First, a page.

Do you read Bhagavad Gita?
The Bhagavad Gita, popularly known as the Gita, is the song of the Supreme Lord Govinda. It is a song that he sung to Arjuna, his dear friend, amidst the battlefield of Kurukshetra, now, in the modern province of Haryana, India. The glory of this song Divine, is infinite, unfathomable. Even a negligible amount of surrender to this great song, great scripture, on the part of man, is enough to grant him immortality, liberation from the endless cycles of birth and death. It has the capacity to dash to the ground, the plethora of illusions that the mind weaves within him, thus keeping him pinned to this world of unyielding turmoil and travesty. It is said that none can actually describe the Gita or is capable of singing its glories. Even Sesha, the thousand headed serpent-god, whose torso forms the couch of Lord Vishnu, Shiva or Ganesha, cannot depict its infinite glory. The great Epics of Sanatana Dharma have sung, at length, the glories of the Gita, but even if one were to bring all the words of its glory together, it cannot be yet declared that the glories of the Gita have been fully enumerated.
Gita, is one of the most authentic scriptures of the Dharma that embodies the supreme spiritual mystery and secrets of life and after-life. It is the extract of all the Vedic system, in a nutshell. Its style is simple and succinct. With a little study, a man of interest can easily follow the structure of its words, but the thought behind its words is a vast bright penumbra, so deep and abstruse that even a lifelong deliberation on a single verse of the Gita does not show the end of its meaning.
Everyday the divine song book exhibits a new facet of thought, just leaving the Gita ever fresh, ever new, even unexplored, many times. Deep reflection on the teachings of the Gita with faith and reverence will make it directly appear impregnated with deep meaning at every step.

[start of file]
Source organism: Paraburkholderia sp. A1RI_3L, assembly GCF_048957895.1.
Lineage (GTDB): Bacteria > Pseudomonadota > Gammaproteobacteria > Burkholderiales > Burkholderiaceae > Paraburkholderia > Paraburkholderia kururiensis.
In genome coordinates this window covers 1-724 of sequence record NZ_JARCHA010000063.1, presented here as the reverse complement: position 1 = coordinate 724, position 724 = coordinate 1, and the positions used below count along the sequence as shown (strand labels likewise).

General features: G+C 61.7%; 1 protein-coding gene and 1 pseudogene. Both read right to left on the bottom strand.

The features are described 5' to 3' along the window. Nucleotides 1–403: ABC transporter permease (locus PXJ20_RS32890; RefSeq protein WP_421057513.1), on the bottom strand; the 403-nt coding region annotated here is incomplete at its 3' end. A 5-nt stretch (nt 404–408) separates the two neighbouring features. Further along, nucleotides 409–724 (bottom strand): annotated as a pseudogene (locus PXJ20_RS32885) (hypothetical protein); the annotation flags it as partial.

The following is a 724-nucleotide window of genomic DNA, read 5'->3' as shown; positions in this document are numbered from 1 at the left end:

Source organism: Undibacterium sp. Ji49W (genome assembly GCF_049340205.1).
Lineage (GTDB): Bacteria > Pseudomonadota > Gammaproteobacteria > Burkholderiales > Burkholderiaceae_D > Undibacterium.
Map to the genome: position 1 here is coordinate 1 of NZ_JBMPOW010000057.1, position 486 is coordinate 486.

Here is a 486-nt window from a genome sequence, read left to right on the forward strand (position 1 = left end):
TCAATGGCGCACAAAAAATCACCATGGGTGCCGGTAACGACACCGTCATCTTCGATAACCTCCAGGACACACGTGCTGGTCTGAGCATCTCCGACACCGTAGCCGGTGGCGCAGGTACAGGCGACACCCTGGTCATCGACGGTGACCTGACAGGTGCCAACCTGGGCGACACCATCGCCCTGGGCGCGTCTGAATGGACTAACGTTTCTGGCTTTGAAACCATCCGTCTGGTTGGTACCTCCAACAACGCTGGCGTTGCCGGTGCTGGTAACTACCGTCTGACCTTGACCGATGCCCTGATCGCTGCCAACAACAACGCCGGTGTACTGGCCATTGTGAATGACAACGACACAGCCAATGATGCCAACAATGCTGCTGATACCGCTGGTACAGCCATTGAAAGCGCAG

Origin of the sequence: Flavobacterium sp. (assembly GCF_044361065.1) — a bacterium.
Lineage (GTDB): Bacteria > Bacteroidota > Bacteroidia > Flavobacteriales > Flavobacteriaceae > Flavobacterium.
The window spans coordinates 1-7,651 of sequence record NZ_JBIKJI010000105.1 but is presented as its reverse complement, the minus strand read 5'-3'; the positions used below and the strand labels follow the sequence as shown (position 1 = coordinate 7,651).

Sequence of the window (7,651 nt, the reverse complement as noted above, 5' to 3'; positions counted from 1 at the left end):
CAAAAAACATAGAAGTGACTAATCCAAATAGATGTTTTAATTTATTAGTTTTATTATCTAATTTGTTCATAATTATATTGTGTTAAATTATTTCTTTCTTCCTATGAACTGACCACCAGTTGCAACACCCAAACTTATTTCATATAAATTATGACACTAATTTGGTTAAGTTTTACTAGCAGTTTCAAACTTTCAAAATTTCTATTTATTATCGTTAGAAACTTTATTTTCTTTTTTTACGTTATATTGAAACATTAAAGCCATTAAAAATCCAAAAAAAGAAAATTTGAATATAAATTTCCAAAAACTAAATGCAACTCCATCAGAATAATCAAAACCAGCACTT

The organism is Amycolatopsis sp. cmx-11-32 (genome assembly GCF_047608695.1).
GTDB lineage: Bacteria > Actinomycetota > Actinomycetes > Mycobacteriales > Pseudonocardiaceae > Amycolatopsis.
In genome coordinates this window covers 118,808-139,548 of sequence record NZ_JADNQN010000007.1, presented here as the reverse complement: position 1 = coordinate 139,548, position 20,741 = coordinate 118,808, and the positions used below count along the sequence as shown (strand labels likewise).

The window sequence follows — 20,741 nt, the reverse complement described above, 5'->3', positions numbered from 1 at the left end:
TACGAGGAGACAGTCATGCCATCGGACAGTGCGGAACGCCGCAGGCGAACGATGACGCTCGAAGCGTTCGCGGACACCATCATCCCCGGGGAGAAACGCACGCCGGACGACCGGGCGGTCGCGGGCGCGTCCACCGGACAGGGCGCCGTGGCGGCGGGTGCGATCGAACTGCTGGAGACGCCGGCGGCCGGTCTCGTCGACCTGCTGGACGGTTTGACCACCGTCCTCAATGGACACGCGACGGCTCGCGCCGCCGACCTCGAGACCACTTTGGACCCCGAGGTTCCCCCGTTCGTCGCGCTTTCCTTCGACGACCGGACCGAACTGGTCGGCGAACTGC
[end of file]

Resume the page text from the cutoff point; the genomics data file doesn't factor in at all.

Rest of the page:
The Gita covers a wide range of topics from virtues, glories, character, truth, mystery, worship of God to topics on Action and Knowledge. Any parallel to these topics as depicted by the Gita, can hardly be found in any other work. The Gita, as a scripture is so incomparable that there is no word in it which is devoid of some instructive thought. The Gita does not flatter, put directly, it points to the Truth, without beating round the bush. It is a blatant work that shows the mirror to every man who reads it. It is barometer that gives one a measure of the water, in which one is standing. It is a work of truth in its purest form. For many, Gita can be so frightening that they would want to avoid it, because the work exposes them, attacking mercilessly, their falsely created self-image. Only a man of conscience, a man who is interested in self-refinement and reformation can actually touch the Gita. This is a fact. No hypocrite can ever approach the Gita. To assume that the book is overestimating the powers of the Lord, overestimating the nature of Truth, is to show disrespect to the divinity embodied in the Gita.
The Gita is the epitome of all revealed scriptures. It is the acme of the highest truth, the highest philosophy. It would be no exaggeration to claim that the Gita is the very store-house of all scriptural knowledge. A fair understanding of the Gita may lead one to a comprehension of all truth, contained in the scriptures of Sanatana Dharma. Therefore no separate study is required in obtaining this knowledge. Only a lifelong study of the Gita shall be sufficient.